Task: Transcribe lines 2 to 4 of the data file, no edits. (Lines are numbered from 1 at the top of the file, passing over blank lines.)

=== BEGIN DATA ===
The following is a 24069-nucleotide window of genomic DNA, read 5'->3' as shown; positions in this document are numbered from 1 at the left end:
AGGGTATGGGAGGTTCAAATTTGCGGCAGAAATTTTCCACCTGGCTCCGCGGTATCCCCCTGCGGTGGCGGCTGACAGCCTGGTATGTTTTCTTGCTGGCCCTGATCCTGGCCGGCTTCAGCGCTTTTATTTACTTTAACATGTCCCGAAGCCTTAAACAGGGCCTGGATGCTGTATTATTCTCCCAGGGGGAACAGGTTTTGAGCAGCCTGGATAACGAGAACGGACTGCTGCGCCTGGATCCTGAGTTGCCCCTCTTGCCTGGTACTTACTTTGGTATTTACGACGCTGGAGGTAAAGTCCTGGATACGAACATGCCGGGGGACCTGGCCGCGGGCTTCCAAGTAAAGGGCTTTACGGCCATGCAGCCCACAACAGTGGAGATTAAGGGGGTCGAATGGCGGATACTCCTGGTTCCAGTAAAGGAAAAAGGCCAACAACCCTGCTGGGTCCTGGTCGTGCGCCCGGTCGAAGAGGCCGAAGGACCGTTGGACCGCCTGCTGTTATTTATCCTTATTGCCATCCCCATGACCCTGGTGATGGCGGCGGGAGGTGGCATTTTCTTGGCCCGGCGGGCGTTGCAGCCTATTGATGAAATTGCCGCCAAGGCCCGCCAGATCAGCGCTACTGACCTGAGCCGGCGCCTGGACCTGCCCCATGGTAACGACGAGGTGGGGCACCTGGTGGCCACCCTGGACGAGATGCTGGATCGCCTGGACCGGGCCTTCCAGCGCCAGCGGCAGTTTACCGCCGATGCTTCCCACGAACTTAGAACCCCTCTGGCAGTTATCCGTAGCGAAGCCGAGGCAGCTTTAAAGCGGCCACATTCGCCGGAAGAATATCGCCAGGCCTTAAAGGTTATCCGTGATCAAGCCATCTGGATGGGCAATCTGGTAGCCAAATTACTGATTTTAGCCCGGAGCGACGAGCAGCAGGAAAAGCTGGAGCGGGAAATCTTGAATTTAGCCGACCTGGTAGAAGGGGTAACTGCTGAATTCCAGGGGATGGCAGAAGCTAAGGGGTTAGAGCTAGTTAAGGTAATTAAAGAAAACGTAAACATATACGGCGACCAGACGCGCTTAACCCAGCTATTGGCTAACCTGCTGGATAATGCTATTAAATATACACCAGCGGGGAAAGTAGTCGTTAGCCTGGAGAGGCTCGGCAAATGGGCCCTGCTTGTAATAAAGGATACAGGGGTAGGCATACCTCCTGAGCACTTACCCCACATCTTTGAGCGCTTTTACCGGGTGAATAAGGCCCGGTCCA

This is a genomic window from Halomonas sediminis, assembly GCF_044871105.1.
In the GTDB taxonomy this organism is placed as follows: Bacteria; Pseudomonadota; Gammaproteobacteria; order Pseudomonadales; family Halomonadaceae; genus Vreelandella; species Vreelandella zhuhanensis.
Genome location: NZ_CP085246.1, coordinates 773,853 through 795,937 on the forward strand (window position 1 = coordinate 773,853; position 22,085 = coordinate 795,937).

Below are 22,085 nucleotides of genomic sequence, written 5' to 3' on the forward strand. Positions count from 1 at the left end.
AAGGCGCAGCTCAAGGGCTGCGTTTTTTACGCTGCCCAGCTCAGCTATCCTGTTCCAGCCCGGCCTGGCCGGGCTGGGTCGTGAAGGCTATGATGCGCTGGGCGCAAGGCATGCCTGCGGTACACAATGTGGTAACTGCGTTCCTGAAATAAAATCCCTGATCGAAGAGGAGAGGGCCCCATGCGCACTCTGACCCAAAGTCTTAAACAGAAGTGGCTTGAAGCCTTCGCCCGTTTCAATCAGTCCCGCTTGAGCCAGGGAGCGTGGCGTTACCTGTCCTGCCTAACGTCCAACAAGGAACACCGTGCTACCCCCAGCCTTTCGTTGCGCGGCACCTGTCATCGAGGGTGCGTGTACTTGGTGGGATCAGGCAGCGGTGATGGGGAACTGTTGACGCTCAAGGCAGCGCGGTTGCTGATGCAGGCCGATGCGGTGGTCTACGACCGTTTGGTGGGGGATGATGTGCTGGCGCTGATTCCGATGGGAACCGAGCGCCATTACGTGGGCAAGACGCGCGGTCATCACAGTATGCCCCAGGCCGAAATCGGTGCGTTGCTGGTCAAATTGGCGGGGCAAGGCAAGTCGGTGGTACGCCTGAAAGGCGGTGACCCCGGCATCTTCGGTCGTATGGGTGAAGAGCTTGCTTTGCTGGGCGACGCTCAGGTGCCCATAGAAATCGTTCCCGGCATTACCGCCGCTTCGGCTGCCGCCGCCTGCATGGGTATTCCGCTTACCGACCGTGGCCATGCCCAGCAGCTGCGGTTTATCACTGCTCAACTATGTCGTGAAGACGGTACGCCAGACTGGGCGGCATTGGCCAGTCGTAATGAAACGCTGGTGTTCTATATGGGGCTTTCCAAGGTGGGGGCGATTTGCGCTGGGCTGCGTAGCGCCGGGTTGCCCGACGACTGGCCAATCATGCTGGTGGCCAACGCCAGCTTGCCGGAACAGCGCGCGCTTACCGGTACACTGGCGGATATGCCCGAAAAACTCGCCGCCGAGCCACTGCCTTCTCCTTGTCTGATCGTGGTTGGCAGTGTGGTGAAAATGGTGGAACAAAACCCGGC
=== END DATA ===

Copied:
AGGGTATGGGAGGTTCAAATTTGCGGCAGAAATTTTCCACCTGGCTCCGCGGTATCCCCCTGCGGTGGCGGCTGACAGCCTGGTATGTTTTCTTGCTGGCCCTGATCCTGGCCGGCTTCAGCGCTTTTATTTACTTTAACATGTCCCGAAGCCTTAAACAGGGCCTGGATGCTGTATTATTCTCCCAGGGGGAACAGGTTTTGAGCAGCCTGGATAACGAGAACGGACTGCTGCGCCTGGATCCTGAGTTGCCCCTCTTGCCTGGTACTTACTTTGGTATTTACGACGCTGGAGGTAAAGTCCTGGATACGAACATGCCGGGGGACCTGGCCGCGGGCTTCCAAGTAAAGGGCTTTACGGCCATGCAGCCCACAACAGTGGAGATTAAGGGGGTCGAATGGCGGATACTCCTGGTTCCAGTAAAGGAAAAAGGCCAACAACCCTGCTGGGTCCTGGTCGTGCGCCCGGTCGAAGAGGCCGAAGGACCGTTGGACCGCCTGCTGTTATTTATCCTTATTGCCATCCCCATGACCCTGGTGATGGCGGCGGGAGGTGGCATTTTCTTGGCCCGGCGGGCGTTGCAGCCTATTGATGAAATTGCCGCCAAGGCCCGCCAGATCAGCGCTACTGACCTGAGCCGGCGCCTGGACCTGCCCCATGGTAACGACGAGGTGGGGCACCTGGTGGCCACCCTGGACGAGATGCTGGATCGCCTGGACCGGGCCTTCCAGCGCCAGCGGCAGTTTACCGCCGATGCTTCCCACGAACTTAGAACCCCTCTGGCAGTTATCCGTAGCGAAGCCGAGGCAGCTTTAAAGCGGCCACATTCGCCGGAAGAATATCGCCAGGCCTTAAAGGTTATCCGTGATCAAGCCATCTGGATGGGCAATCTGGTAGCCAAATTACTGATTTTAGCCCGGAGCGACGAGCAGCAGGAAAAGCTGGAGCGGGAAATCTTGAATTTAGCCGACCTGGTAGAAGGGGTAACTGCTGAATTCCAGGGGATGGCAGAAGCTAAGGGGTTAGAGCTAGTTAAGGTAATTAAAGAAAACGTAAACATATACGGCGACCAGACGCGCTTAACCCAGCTATTGGCTAACCTGCTGGATAATGCTATTAAATATACACCAGCGGGGAAAGTAGTCGTTAGCCTGGAGAGGCTCGGCAAATGGGCCCTGCTTGTAATAAAGGATACAGGGGTAGGCATACCTCCTGAGCACTTACCCCACATCTTTGAGCGCTTTTACCGGGTGAATAAGGCCCGGTCCA

This is a genomic window from Halomonas sediminis, assembly GCF_044871105.1.
In the GTDB taxonomy this organism is placed as follows: Bacteria; Pseudomonadota; Gammaproteobacteria; order Pseudomonadales; family Halomonadaceae; genus Vreelandella; species Vreelandella zhuhanensis.